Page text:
Federal guidelines for autonomous cars on public roads are in the works, and U.S. Transportation Secretary Anthony Foxx provided some rough outlines on the focus points for rules and regulations.
Speaking at the 2016 Automated Driving Symposium, Foxx told attendees that we need “to take the the safety aspects of this very seriously” and cautioned that “autonomous does not mean perfect”.
He provided a vague outline of how the department plans to engage automakers, tech firms, and the public, promising open dialogue between all three and flexible laws to keep up with innovation.
Foxx mentioned “pre-market approval steps” for autonomous car vendors, which could be similar to the legislation introduced during the Queen’s Speech in U.K. Parliament, allowing verified automakers to test cars on public roads and sell cars with semi-autonomous features.
He also commented on the ongoing Tesla fatal crash debate, stating that while people should follow the instructions provided by the car manufacturer, the manufacturer should also put in extra safety features to ensure audacious drivers don’t meet a similar end.
A lot of uncertainty on federal regulations
The Department of Transportation (DOT) has been talking in earnest about autonomous vehicle regulations for the last few months. The DOT’s National Highway Traffic Safety Administration (NHTSA) agency said in July that overarching regulation was imminent. Then, weeks later, the agency said it wouldn’t overrule state laws that were being considered, potentially leaving automakers and buyers with a patchwork of different laws between states — or even within states, between cities.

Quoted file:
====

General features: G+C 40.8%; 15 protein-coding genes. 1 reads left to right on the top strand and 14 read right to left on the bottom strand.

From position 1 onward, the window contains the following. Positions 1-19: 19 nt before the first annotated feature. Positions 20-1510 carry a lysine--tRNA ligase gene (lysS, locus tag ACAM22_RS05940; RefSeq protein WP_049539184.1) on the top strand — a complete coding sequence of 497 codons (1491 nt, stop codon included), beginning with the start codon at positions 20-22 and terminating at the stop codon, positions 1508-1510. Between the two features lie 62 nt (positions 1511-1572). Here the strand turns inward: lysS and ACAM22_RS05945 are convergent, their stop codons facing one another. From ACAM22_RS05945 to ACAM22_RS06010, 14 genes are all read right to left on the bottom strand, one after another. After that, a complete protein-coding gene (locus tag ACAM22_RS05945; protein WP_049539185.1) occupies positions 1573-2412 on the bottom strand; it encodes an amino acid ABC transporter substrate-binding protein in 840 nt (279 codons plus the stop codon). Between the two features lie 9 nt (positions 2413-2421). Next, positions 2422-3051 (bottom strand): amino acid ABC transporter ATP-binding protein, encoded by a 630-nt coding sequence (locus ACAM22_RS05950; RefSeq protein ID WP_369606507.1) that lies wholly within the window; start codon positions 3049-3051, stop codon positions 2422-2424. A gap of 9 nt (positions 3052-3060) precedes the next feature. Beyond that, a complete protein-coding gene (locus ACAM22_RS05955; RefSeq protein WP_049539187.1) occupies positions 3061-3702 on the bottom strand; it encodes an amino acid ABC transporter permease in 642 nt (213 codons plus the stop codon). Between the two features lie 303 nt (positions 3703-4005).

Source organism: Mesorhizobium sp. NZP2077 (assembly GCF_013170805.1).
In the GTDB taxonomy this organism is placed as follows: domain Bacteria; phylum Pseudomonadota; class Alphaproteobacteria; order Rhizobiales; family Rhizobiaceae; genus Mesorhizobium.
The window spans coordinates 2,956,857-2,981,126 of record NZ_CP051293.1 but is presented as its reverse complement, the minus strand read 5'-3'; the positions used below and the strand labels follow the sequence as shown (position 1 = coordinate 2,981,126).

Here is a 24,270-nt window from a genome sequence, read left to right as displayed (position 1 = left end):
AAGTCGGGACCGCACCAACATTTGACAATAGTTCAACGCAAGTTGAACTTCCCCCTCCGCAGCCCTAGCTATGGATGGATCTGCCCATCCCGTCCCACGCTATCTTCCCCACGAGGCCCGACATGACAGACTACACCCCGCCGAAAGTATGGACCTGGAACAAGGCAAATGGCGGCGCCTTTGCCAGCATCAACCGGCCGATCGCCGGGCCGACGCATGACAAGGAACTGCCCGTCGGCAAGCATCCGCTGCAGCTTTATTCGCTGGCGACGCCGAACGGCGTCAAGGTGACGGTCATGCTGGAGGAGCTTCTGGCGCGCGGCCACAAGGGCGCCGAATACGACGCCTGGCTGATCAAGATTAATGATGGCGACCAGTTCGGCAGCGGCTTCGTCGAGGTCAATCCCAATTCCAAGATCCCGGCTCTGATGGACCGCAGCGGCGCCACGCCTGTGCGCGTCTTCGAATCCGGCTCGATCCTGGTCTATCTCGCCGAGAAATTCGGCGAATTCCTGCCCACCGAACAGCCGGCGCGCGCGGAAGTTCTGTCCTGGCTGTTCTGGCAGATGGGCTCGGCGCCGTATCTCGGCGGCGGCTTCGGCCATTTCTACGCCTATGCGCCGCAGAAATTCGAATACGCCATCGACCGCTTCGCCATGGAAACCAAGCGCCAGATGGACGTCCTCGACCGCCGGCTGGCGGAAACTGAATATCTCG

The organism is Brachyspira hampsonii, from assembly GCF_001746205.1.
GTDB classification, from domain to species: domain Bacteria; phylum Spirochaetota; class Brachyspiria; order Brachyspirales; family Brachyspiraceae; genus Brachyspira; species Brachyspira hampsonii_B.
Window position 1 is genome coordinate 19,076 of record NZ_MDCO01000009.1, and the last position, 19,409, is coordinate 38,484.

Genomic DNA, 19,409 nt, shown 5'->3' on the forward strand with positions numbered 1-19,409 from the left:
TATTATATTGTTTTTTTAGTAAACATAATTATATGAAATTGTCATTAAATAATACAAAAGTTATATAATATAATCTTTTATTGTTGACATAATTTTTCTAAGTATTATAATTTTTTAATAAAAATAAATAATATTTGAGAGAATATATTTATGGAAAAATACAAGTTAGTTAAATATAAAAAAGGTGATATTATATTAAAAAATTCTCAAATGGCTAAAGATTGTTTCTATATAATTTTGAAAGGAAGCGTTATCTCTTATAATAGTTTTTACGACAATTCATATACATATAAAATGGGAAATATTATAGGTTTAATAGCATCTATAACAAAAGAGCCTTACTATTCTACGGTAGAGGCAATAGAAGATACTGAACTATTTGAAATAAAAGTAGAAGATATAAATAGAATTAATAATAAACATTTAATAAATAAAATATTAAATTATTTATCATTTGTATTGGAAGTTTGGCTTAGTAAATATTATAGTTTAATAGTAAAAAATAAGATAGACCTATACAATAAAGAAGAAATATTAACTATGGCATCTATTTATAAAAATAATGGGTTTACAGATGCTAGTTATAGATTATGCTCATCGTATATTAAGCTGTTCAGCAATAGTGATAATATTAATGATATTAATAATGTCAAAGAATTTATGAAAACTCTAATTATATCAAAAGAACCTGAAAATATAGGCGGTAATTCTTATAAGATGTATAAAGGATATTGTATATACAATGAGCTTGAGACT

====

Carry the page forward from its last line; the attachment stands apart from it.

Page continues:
has been working with Google, General Motors, and a few other companies to frame the guidelines. It is still unknown how much red tape Foxx and his team will cut, but we expect the department to be cautious in light of recent events.
Automakers are preparing to fit their next generation of cars with some autonomous features, remote driving on private property, self-parking, and highway lane switching are three of the main new features coming to some cars in 2017 and 2018.
It won’t be until 2020 when we see “driverless cars” enter the spotlight, and even then, it might be a few more years before regulators approve of the cars for public use. In a blog post, Tesla’s CEO Elon Musk put forward his ten-year plan and in it he said reaching the fully autonomous stage will be difficult due to regulatory and public pressure.